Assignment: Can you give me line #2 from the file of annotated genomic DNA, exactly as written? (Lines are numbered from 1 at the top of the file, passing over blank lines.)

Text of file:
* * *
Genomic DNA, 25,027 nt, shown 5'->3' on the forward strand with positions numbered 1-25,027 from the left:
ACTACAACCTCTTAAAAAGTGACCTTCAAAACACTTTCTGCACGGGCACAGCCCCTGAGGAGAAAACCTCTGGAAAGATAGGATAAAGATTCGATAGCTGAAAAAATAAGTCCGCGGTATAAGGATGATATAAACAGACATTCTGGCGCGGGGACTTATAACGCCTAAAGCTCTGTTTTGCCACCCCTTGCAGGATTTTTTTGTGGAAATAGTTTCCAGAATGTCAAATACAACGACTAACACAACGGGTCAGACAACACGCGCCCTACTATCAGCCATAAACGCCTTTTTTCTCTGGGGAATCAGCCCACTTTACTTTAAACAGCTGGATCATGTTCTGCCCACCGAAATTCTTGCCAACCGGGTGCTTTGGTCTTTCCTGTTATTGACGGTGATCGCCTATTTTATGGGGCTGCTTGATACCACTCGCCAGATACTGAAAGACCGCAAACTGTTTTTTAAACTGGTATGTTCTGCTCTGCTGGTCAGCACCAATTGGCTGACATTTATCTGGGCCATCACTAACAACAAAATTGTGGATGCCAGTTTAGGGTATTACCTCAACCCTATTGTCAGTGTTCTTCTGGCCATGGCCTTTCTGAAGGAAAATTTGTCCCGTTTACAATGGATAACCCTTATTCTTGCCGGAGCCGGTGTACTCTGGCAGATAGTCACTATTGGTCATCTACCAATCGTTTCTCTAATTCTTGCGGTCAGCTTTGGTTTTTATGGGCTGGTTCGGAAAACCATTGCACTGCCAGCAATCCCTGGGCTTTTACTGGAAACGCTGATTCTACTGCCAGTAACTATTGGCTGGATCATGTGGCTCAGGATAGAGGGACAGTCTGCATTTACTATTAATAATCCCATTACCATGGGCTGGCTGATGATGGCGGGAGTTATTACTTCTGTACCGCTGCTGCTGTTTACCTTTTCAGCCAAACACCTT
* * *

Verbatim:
ACTACAACCTCTTAAAAAGTGACCTTCAAAACACTTTCTGCACGGGCACAGCCCCTGAGGAGAAAACCTCTGGAAAGATAGGATAAAGATTCGATAGCTGAAAAAATAAGTCCGCGGTATAAGGATGATATAAACAGACATTCTGGCGCGGGGACTTATAACGCCTAAAGCTCTGTTTTGCCACCCCTTGCAGGATTTTTTTGTGGAAATAGTTTCCAGAATGTCAAATACAACGACTAACACAACGGGTCAGACAACACGCGCCCTACTATCAGCCATAAACGCCTTTTTTCTCTGGGGAATCAGCCCACTTTACTTTAAACAGCTGGATCATGTTCTGCCCACCGAAATTCTTGCCAACCGGGTGCTTTGGTCTTTCCTGTTATTGACGGTGATCGCCTATTTTATGGGGCTGCTTGATACCACTCGCCAGATACTGAAAGACCGCAAACTGTTTTTTAAACTGGTATGTTCTGCTCTGCTGGTCAGCACCAATTGGCTGACATTTATCTGGGCCATCACTAACAACAAAATTGTGGATGCCAGTTTAGGGTATTACCTCAACCCTATTGTCAGTGTTCTTCTGGCCATGGCCTTTCTGAAGGAAAATTTGTCCCGTTTACAATGGATAACCCTTATTCTTGCCGGAGCCGGTGTACTCTGGCAGATAGTCACTATTGGTCATCTACCAATCGTTTCTCTAATTCTTGCGGTCAGCTTTGGTTTTTATGGGCTGGTTCGGAAAACCATTGCACTGCCAGCAATCCCTGGGCTTTTACTGGAAACGCTGATTCTACTGCCAGTAACTATTGGCTGGATCATGTGGCTCAGGATAGAGGGACAGTCTGCATTTACTATTAATAATCCCATTACCATGGGCTGGCTGATGATGGCGGGAGTTATTACTTCTGTACCGCTGCTGCTGTTTACCTTTTCAGCCAAACACCTT